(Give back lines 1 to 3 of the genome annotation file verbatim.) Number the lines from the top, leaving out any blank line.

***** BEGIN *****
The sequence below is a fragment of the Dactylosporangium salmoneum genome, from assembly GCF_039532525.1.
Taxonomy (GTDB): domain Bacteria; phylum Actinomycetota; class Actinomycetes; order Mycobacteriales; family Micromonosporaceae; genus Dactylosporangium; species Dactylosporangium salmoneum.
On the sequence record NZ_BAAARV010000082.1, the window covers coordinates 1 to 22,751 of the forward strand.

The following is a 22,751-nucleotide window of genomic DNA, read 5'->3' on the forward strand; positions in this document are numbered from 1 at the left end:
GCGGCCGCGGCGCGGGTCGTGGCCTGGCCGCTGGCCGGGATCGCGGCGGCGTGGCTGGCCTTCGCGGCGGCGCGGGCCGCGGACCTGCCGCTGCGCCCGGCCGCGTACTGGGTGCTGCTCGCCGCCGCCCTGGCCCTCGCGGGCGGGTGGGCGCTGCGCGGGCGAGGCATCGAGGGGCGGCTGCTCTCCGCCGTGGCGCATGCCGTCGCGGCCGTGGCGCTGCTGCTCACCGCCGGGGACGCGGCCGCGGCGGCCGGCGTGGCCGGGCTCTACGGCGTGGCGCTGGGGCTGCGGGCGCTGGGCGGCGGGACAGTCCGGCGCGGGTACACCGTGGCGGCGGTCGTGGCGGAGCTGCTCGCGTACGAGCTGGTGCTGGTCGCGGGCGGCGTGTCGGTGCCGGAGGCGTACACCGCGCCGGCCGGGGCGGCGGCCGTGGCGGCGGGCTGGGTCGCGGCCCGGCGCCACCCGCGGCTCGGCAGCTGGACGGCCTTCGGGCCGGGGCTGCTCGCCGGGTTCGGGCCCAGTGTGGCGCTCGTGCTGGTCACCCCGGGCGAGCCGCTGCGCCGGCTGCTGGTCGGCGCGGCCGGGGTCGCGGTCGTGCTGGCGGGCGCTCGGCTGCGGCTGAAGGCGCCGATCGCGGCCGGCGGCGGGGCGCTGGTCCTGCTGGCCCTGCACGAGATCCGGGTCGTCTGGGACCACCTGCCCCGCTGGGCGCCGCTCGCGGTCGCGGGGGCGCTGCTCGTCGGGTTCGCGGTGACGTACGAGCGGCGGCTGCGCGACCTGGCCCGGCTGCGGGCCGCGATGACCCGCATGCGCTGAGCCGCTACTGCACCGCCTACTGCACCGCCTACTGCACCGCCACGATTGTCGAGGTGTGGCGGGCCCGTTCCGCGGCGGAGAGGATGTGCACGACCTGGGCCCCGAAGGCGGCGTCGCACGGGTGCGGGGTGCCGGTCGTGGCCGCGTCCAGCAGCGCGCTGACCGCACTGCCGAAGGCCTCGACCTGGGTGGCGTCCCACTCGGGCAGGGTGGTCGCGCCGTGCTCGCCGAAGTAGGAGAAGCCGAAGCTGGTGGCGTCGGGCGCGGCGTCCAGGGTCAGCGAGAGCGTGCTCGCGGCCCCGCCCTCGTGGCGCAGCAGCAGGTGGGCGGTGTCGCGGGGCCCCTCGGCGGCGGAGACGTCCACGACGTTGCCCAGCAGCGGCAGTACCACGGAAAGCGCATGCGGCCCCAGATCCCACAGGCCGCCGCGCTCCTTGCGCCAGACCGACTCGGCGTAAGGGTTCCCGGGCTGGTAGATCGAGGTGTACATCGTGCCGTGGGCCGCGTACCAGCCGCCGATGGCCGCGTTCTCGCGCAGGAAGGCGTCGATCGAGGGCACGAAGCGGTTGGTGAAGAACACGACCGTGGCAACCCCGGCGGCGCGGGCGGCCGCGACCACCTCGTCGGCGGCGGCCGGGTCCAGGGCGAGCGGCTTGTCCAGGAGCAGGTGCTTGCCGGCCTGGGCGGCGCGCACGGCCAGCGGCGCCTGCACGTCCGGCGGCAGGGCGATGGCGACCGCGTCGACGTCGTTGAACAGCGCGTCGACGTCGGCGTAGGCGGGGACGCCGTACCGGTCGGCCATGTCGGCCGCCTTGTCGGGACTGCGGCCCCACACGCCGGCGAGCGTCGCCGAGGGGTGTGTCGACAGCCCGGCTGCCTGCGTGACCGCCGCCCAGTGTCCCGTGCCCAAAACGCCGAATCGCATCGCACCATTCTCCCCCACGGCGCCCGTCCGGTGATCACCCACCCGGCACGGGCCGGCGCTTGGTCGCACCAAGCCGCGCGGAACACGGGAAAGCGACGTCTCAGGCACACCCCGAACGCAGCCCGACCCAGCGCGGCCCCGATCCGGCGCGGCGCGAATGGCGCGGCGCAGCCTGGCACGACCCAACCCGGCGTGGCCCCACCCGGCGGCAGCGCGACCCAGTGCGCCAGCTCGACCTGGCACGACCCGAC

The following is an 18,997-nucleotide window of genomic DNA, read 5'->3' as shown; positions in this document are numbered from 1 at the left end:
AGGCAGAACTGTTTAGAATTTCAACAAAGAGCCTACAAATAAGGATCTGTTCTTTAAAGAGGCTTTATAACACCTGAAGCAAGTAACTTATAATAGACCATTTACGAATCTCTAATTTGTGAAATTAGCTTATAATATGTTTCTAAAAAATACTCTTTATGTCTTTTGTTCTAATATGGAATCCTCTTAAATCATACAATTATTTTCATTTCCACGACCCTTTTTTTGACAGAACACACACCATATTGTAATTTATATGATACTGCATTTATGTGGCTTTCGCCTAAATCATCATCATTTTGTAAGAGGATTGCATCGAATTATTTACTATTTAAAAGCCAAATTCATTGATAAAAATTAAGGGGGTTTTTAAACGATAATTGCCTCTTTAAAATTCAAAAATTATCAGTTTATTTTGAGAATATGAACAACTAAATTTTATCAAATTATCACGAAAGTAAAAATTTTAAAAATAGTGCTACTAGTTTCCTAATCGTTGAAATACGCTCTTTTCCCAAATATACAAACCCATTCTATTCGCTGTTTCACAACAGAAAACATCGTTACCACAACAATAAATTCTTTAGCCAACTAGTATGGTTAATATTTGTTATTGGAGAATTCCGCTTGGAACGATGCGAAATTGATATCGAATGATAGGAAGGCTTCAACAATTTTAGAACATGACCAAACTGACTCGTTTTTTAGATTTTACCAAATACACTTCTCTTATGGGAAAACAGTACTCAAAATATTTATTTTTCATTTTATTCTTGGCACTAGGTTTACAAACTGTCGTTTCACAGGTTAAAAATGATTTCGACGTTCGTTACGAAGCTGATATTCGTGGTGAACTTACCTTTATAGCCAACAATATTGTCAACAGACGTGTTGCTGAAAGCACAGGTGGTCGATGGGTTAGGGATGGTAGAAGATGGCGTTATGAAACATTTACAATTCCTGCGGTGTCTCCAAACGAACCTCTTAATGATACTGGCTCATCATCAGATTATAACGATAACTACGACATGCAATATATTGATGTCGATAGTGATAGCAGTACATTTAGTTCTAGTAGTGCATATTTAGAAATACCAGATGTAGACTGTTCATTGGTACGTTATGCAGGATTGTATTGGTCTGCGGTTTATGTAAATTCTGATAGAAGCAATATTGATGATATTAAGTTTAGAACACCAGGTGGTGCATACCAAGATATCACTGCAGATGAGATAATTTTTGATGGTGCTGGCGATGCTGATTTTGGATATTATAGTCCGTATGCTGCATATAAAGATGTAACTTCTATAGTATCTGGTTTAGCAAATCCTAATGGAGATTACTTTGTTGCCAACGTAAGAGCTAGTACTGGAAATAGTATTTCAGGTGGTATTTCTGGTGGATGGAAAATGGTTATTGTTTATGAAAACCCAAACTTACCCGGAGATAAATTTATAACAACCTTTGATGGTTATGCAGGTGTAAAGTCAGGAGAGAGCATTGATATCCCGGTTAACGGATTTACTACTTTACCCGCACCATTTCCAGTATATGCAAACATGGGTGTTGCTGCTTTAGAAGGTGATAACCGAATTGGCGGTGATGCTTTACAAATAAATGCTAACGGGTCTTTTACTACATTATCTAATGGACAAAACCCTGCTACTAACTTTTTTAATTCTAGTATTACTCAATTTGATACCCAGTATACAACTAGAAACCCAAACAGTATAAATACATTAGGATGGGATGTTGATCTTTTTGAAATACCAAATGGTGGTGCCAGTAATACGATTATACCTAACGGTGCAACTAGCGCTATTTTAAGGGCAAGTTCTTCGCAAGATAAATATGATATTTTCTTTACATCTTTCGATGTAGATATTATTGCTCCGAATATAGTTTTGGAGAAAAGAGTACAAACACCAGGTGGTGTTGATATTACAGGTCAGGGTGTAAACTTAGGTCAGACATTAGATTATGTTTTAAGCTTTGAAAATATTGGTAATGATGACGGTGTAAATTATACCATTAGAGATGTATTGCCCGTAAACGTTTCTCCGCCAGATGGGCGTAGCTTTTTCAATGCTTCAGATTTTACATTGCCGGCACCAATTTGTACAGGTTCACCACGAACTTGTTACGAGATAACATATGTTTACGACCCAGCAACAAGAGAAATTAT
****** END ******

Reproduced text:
The sequence below is a fragment of the Dactylosporangium salmoneum genome, from assembly GCF_039532525.1.
Taxonomy (GTDB): domain Bacteria; phylum Actinomycetota; class Actinomycetes; order Mycobacteriales; family Micromonosporaceae; genus Dactylosporangium; species Dactylosporangium salmoneum.
On the sequence record NZ_BAAARV010000082.1, the window covers coordinates 1 to 22,751 of the forward strand.